To check out a new blog on Huffington Post about the beginning of the journey Down the Colorado, click here or read below. Lake Powell. You may have heard of it. It's a picturesque alpine lake nestled in the craggy peaks of Rocky Mountain National Park. Fed by snowmelt and seated in a bowl of exposed granite, the lake lies cold and clear well above 11,000 feet. Lake Powell is the Rocky Mountains at their best: pristine, rugged and wild. No trail makes its way down from the lake but a creek does. It flows out of Powell over a series of waterfalls, which pour down a giant staircase of rock ledges. In the alpine meadows below, the stream meanders through swampy grass where moose abound.
If you follow that creek 500 miles and nearly 8,000 vertical feet downstream, you'll end up in the middle of another, more famous, Lake Powell that stretches across much of southern Utah. The two lakes don't have much in common save the name and their shared waters. One Powell is the second largest reservoir in the country, filling the sandstone walls of Glen Canyon. The other is about as close to a perfect source of the Colorado River as you can get. Situated well above tree line, this Powell marks the beginning of the North Inlet creek, which feeds Grand Lake below. Both the lakes take their name from John Wesley Powell, the one-armed civil war veteran who was the first known explorer to climb Longs Peak in Colorado and to navigate much of the Colorado River, including Glen Canyon and the Grand Canyon. Anyone who does an extended raft trip on the Green or Colorado Rivers is compelled to look on J.W. Powell's harrowing first descents of the river with awe. Their bags of moldy flour and wooden boats find their way into the imaginations of many river-runners to this day. To follow the Colorado River is to follow in the tracks of this man.
Hiking to the alpine Lake Powell recently with just such an extended river trip in mind, I found myself having similar thoughts. With me is a team of three other field researchers for the Colorado College State of the Rockies Project, and our plan is to follow the river 500 miles from one Lake Powell to another over the course of about 50 days. We plan to float the rest of the river to the sea this fall.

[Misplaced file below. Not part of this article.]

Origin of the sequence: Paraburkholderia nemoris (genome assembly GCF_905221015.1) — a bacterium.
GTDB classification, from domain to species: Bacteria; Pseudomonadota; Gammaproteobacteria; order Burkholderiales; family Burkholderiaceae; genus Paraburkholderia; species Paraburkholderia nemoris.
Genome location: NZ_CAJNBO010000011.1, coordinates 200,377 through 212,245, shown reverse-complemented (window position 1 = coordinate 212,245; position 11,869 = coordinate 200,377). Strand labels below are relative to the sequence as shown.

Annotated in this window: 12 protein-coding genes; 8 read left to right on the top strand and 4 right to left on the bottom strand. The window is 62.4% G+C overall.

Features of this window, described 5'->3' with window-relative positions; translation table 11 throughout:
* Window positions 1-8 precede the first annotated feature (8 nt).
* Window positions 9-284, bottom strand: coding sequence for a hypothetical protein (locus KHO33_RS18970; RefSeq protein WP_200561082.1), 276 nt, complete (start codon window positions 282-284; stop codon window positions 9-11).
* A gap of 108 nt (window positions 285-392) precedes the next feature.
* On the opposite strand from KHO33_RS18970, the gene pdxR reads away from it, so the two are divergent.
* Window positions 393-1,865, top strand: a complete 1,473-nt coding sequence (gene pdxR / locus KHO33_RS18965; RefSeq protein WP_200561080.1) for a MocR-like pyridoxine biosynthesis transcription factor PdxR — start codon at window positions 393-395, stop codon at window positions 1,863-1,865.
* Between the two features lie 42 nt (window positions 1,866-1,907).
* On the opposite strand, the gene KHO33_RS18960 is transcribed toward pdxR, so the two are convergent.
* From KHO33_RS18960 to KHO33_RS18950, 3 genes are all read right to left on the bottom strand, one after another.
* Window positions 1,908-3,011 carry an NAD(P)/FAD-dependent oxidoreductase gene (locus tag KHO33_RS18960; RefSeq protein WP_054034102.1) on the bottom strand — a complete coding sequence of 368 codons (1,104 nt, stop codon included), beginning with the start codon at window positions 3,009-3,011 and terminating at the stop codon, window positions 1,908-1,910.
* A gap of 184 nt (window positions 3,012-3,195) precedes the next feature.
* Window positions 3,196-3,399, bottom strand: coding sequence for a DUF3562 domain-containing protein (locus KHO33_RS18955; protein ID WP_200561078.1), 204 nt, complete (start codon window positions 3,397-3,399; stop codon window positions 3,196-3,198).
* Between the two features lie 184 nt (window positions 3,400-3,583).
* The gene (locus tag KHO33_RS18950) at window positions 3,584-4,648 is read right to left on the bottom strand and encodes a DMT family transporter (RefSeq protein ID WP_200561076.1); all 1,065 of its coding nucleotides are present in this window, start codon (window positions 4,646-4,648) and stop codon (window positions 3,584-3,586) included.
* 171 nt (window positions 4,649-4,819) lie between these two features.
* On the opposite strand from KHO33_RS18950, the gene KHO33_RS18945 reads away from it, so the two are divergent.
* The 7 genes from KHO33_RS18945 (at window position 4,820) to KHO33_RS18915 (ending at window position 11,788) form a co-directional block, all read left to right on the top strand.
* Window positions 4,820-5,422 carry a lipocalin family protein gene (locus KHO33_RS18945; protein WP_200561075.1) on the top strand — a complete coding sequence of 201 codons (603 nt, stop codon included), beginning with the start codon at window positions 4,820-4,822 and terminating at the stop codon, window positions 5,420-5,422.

Last winter, Will Stauffer-Norris and I, half of the current crew, traced all of Powell's initial 1869 river route and more as we followed the Green and Colorado Rivers from Wyoming to Mexico over a period of 113 days. Now, less than six months later, we're hiking towards another source of the river, this time on the Colorado side of the basin. While the last trip produced a film that is now being released in weekly segments by NRS Films, we've added a few new elements to the current expedition. Along the way, we'll be taking water quality observations and interviewing numerous stakeholders in the basin. Talking to ranchers, farmers, business owners, river advocates, and politicians, we hope to share some stories from the Colorado watershed in the words of the people who live there as well as in photos and videos from the trip which will appear frequently on our expedition website. The trip began on June 15th and will continue, in several segments, on through the winter.
Anybody who has visited Colorado's high country recently has probably been struck by a similar observation. There isn't much snow up there right now. As we hike up to Lake Powell, we passed only a few scattered patches of the stuff, about two percent of average for this time of year. That's compared to last year's snowpack of over 200 percent. We haul our small inflatable packrafts high into the park, but it's unclear when we'll see enough water to float them. Locals we talk to say low rivers and yellow hillsides look more like September than June.
Needless to say, it's a good year to discuss water. As we push our way through brush and climb over downed trees, we think of John Wesley Powell who spent much of this life worrying about water use. He argued that settling the West would be a process of reshaping the few rivers that flow there, and Westerners are indeed living in the legacy of that prediction. But as we work our way towards his lake, the diversions, dams and threats of water shortages grow more remote. Although the lake is only five miles from our camp, we don't arrive until well after noon. We dip our hats in the lake, wave our flags in Powell's honor, and try to imagine what lies in store for us between these mountains and the desert Lake Powell. Will we have enough water to float our boats or will we be forced on foot for much of the weeks ahead? What will the people we meet have to say about the river, and what will be the legacy of this drought? In 1869, Powell wrote, "We have an unknown distance yet to run, an unknown river to explore. What falls there are, we know not; what rocks beset the channel, we know not; what walls ride over the river, we know not. Ah, well! we may conjecture many things." Despite our GPS technology and our planned schedule, this quote finds some resonance with us. We may have some idea of what to expect downstream, but we too face the same uncertain future, the same thrill of walking towards the unknown. As we take our first steps towards the sea in a landscape almost as wild as it was in Powell's day, the thrill of the journey ahead, the thin mountain air and the landscape all leave me exhilarated. That night, we unroll our sleeping bags beneath a spread of stars. While waiting for sleep, I listen as the wind whispers in the pines, and to the creek as it plunges down the nearby cascades. It flows onward into the night, anticipating our own journey just begun.